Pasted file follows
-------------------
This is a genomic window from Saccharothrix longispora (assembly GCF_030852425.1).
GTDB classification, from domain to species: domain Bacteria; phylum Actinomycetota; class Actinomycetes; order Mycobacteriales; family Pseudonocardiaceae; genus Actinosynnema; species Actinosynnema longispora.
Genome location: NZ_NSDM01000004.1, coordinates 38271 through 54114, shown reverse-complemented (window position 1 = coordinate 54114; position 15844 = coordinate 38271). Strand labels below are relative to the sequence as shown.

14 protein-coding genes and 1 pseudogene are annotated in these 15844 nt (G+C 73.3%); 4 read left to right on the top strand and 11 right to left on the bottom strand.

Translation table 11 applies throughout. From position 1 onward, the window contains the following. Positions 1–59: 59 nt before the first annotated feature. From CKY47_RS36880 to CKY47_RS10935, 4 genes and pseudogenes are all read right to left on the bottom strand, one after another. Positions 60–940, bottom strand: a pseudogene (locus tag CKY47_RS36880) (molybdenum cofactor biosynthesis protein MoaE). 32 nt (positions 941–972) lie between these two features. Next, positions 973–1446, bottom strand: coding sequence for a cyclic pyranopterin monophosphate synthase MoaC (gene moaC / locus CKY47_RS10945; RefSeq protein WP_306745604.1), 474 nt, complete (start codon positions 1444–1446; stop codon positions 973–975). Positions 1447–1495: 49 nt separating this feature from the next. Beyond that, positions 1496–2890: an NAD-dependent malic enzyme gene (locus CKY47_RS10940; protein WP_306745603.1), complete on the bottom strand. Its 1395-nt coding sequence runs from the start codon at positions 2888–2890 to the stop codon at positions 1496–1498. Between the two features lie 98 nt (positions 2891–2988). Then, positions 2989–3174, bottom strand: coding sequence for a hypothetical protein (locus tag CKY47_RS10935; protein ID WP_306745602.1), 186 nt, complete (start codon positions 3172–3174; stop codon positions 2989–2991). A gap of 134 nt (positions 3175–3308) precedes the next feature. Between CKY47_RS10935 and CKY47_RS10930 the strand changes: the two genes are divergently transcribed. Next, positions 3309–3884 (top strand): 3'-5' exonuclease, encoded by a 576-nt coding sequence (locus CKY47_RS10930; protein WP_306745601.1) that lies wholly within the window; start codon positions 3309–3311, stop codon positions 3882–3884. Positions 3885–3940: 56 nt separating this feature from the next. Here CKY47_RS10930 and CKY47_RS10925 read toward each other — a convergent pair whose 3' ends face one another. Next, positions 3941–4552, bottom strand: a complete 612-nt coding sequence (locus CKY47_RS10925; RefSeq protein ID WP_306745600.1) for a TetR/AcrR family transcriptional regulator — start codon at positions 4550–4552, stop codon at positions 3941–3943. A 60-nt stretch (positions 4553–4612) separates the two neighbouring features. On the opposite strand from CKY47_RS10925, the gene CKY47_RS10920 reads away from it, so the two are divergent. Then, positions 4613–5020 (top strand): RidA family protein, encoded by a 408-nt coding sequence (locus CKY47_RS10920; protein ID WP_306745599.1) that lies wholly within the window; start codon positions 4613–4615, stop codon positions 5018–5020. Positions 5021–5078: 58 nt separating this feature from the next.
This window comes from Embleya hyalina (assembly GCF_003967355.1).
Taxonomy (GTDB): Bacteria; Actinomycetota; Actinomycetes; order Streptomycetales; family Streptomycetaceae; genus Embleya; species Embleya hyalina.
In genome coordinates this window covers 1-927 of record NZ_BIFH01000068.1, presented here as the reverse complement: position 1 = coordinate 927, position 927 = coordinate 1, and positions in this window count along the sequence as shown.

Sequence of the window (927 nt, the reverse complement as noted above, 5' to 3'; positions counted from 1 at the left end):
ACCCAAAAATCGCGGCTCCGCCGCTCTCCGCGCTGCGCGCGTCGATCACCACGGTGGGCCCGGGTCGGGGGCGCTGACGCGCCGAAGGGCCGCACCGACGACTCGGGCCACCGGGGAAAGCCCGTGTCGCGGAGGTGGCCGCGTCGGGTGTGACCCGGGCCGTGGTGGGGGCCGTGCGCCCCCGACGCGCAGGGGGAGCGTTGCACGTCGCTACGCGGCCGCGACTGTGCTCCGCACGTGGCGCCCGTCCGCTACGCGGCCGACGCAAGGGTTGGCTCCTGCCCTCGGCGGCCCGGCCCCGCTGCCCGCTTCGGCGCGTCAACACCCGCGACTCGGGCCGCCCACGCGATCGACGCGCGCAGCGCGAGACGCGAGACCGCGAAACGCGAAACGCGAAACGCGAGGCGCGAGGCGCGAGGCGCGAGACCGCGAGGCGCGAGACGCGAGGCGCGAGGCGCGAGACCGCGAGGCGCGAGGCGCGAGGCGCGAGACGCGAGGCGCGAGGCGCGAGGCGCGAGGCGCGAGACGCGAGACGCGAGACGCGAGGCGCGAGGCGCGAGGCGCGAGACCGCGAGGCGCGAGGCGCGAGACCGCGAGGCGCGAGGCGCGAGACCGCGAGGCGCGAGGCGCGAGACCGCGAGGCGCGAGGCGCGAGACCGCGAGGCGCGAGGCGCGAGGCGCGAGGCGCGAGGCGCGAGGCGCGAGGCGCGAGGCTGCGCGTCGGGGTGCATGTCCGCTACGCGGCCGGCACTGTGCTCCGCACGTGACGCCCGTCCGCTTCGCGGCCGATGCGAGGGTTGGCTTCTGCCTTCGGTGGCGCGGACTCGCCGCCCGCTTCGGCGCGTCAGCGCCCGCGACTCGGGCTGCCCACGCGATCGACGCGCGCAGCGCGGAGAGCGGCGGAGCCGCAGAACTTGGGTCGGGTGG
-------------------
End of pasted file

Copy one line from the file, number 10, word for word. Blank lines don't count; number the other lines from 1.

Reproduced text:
ACCCAAAAATCGCGGCTCCGCCGCTCTCCGCGCTGCGCGCGTCGATCACCACGGTGGGCCCGGGTCGGGGGCGCTGACGCGCCGAAGGGCCGCACCGACGACTCGGGCCACCGGGGAAAGCCCGTGTCGCGGAGGTGGCCGCGTCGGGTGTGACCCGGGCCGTGGTGGGGGCCGTGCGCCCCCGACGCGCAGGGGGAGCGTTGCACGTCGCTACGCGGCCGCGACTGTGCTCCGCACGTGGCGCCCGTCCGCTACGCGGCCGACGCAAGGGTTGGCTCCTGCCCTCGGCGGCCCGGCCCCGCTGCCCGCTTCGGCGCGTCAACACCCGCGACTCGGGCCGCCCACGCGATCGACGCGCGCAGCGCGAGACGCGAGACCGCGAAACGCGAAACGCGAAACGCGAGGCGCGAGGCGCGAGGCGCGAGACCGCGAGGCGCGAGACGCGAGGCGCGAGGCGCGAGACCGCGAGGCGCGAGGCGCGAGGCGCGAGACGCGAGGCGCGAGGCGCGAGGCGCGAGGCGCGAGACGCGAGACGCGAGACGCGAGGCGCGAGGCGCGAGGCGCGAGACCGCGAGGCGCGAGGCGCGAGACCGCGAGGCGCGAGGCGCGAGACCGCGAGGCGCGAGGCGCGAGACCGCGAGGCGCGAGGCGCGAGACCGCGAGGCGCGAGGCGCGAGGCGCGAGGCGCGAGGCGCGAGGCGCGAGGCGCGAGGCTGCGCGTCGGGGTGCATGTCCGCTACGCGGCCGGCACTGTGCTCCGCACGTGACGCCCGTCCGCTTCGCGGCCGATGCGAGGGTTGGCTTCTGCCTTCGGTGGCGCGGACTCGCCGCCCGCTTCGGCGCGTCAGCGCCCGCGACTCGGGCTGCCCACGCGATCGACGCGCGCAGCGCGGAGAGCGGCGGAGCCGCAGAACTTGGGTCGGGTGG